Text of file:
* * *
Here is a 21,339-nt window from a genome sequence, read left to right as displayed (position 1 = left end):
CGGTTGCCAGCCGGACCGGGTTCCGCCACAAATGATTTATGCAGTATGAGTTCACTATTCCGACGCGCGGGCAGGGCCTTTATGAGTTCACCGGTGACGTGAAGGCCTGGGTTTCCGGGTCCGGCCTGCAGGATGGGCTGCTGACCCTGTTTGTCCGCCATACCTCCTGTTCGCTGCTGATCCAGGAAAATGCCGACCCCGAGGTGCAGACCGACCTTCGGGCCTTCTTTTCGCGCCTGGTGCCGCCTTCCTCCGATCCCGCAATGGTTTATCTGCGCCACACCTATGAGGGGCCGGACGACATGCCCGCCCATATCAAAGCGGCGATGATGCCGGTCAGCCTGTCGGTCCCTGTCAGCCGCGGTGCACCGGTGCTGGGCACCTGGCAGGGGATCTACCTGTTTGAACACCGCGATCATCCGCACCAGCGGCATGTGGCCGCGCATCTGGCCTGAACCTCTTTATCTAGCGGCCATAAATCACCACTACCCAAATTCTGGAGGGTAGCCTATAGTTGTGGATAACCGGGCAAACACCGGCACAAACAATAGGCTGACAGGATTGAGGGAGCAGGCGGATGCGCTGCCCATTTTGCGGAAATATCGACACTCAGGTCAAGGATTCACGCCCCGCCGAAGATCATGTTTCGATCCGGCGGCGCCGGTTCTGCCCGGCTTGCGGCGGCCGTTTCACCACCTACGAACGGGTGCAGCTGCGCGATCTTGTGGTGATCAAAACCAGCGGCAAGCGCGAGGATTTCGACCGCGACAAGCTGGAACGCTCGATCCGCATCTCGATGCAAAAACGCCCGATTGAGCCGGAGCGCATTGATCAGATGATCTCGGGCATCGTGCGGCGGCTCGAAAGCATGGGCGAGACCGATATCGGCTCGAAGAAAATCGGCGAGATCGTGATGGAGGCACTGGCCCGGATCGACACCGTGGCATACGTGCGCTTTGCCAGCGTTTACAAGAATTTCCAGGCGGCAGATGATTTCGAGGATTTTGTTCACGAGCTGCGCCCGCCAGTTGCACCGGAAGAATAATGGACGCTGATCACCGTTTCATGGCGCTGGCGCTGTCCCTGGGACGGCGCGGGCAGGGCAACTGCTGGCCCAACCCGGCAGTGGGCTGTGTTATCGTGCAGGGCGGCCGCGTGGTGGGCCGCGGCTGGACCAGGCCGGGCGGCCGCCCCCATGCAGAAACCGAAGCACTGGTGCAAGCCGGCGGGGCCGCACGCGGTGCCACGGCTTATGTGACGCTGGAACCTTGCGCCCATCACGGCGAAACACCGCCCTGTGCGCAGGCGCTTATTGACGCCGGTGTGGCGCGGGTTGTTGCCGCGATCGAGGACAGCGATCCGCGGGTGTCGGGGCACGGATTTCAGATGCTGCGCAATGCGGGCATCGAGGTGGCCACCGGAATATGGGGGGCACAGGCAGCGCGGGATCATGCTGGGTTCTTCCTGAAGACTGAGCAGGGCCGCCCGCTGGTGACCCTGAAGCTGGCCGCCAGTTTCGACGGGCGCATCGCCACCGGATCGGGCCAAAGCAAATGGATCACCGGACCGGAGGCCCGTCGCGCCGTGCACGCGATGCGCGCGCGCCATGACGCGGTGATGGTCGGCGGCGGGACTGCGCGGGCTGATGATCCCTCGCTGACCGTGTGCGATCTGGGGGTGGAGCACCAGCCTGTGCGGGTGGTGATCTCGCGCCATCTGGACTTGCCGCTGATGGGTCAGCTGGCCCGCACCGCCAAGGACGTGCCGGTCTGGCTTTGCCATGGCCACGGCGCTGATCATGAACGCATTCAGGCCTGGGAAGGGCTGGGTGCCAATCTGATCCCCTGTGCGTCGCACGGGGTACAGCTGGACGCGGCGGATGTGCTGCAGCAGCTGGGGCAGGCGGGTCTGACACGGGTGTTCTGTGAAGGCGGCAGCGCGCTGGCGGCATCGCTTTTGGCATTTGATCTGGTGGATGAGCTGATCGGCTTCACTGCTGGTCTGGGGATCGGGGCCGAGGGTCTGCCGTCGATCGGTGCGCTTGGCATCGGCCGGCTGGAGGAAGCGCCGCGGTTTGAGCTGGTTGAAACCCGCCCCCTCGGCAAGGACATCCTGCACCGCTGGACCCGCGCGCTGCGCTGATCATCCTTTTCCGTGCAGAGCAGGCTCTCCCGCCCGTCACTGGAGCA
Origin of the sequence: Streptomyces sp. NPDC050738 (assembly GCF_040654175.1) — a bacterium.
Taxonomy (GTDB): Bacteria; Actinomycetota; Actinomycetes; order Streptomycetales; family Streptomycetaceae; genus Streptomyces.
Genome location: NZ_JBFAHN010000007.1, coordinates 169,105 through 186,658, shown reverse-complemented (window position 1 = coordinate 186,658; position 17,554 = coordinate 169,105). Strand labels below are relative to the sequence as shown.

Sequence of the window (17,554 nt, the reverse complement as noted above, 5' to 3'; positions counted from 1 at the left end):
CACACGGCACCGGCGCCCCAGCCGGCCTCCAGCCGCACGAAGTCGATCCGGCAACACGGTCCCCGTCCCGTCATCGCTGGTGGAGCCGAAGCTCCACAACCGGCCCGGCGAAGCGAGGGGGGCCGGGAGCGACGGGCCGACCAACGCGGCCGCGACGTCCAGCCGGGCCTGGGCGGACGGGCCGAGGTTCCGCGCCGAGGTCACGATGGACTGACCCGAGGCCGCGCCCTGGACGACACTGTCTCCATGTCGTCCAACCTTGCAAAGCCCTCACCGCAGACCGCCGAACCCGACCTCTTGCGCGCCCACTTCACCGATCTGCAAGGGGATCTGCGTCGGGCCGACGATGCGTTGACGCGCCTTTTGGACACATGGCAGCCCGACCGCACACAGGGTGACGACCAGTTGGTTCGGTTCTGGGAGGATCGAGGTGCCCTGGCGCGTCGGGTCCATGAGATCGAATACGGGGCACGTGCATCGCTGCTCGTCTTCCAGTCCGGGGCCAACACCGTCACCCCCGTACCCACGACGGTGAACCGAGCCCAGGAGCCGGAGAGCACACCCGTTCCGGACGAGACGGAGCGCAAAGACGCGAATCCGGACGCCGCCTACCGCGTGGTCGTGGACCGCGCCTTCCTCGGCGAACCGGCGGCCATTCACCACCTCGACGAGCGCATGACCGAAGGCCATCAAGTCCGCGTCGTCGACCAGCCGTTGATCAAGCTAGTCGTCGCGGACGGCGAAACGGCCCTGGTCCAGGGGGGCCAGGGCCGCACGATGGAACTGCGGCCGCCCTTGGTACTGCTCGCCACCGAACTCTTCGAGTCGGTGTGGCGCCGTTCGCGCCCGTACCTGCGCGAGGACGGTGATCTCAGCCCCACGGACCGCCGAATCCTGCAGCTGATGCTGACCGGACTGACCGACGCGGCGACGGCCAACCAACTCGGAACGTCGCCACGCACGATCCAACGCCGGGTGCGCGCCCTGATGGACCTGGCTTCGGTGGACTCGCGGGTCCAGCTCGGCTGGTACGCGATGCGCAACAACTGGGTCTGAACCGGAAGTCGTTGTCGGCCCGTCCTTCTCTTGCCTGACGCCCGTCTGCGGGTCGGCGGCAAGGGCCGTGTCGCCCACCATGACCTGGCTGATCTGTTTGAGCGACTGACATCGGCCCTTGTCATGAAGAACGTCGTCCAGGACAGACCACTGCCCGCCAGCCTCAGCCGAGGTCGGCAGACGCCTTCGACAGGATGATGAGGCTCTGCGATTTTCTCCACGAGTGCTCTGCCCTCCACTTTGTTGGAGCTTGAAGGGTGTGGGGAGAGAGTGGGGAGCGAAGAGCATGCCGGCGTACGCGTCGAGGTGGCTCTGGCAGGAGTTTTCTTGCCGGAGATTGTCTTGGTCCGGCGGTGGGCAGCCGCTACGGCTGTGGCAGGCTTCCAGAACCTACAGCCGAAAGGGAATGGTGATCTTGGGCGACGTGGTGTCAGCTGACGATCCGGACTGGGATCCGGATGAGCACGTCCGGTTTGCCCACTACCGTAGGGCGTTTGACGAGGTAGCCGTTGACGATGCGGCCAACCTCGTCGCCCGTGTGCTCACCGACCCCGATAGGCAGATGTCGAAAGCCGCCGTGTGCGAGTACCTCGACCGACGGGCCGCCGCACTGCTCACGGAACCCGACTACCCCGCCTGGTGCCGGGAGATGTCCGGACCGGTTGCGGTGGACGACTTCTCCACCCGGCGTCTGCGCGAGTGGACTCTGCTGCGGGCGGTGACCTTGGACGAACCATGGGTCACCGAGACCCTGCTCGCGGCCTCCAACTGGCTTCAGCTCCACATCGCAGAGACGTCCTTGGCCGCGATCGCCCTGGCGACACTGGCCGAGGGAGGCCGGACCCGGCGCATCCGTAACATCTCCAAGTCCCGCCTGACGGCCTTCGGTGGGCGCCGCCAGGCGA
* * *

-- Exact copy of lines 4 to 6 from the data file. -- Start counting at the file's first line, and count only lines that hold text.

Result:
Taxonomy (GTDB): Bacteria; Actinomycetota; Actinomycetes; order Streptomycetales; family Streptomycetaceae; genus Streptomyces.
Genome location: NZ_JBFAHN010000007.1, coordinates 169,105 through 186,658, shown reverse-complemented (window position 1 = coordinate 186,658; position 17,554 = coordinate 169,105). Strand labels below are relative to the sequence as shown.

Sequence of the window (17,554 nt, the reverse complement as noted above, 5' to 3'; positions counted from 1 at the left end):